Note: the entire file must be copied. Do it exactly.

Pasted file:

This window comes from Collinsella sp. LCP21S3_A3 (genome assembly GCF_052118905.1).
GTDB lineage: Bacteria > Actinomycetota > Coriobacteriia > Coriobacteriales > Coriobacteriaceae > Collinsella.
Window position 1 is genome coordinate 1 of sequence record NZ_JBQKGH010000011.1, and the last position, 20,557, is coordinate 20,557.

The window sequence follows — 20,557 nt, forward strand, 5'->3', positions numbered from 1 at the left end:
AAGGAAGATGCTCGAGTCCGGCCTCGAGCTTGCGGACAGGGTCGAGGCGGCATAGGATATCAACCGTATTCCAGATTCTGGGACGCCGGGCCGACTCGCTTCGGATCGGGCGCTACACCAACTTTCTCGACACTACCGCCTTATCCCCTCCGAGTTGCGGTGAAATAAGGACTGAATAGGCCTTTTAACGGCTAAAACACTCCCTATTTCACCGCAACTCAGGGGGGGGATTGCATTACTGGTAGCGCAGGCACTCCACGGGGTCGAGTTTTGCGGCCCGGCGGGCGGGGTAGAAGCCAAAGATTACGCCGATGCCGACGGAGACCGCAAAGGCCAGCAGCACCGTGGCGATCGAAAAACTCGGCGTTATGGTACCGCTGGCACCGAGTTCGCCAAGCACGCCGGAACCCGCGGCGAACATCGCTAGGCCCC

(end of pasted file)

This window comes from Collinsella sp. LCP21S3_A3 (genome assembly GCF_052118905.1).
GTDB lineage: Bacteria > Actinomycetota > Coriobacteriia > Coriobacteriales > Coriobacteriaceae > Collinsella.
Window position 1 is genome coordinate 1 of sequence record NZ_JBQKGH010000011.1, and the last position, 20,557, is coordinate 20,557.

The window sequence follows — 20,557 nt, forward strand, 5'->3', positions numbered from 1 at the left end:
AAGGAAGATGCTCGAGTCCGGCCTCGAGCTTGCGGACAGGGTCGAGGCGGCATAGGATATCAACCGTATTCCAGATTCTGGGACGCCGGGCCGACTCGCTTCGGATCGGGCGCTACACCAACTTTCTCGACACTACCGCCTTATCCCCTCCGAGTTGCGGTGAAATAAGGACTGAATAGGCCTTTTAACGGCTAAAACACTCCCTATTTCACCGCAACTCAGGGGGGGGATTGCATTACTGGTAGCGCAGGCACTCCACGGGGTCGAGTTTTGCGGCCCGGCGGGCGGGGTAGAAGCCAAAGATTACGCCGATGCCGACGGAGACCGCAAAGGCCAGCAGCACCGTGGCGATCGAAAAACTCGGCGTTATGGTACCGCTGGCACCGAGTTCGCCAAGCACGCCGGAACCCGCGGCGAACATCGCTAGGCCCC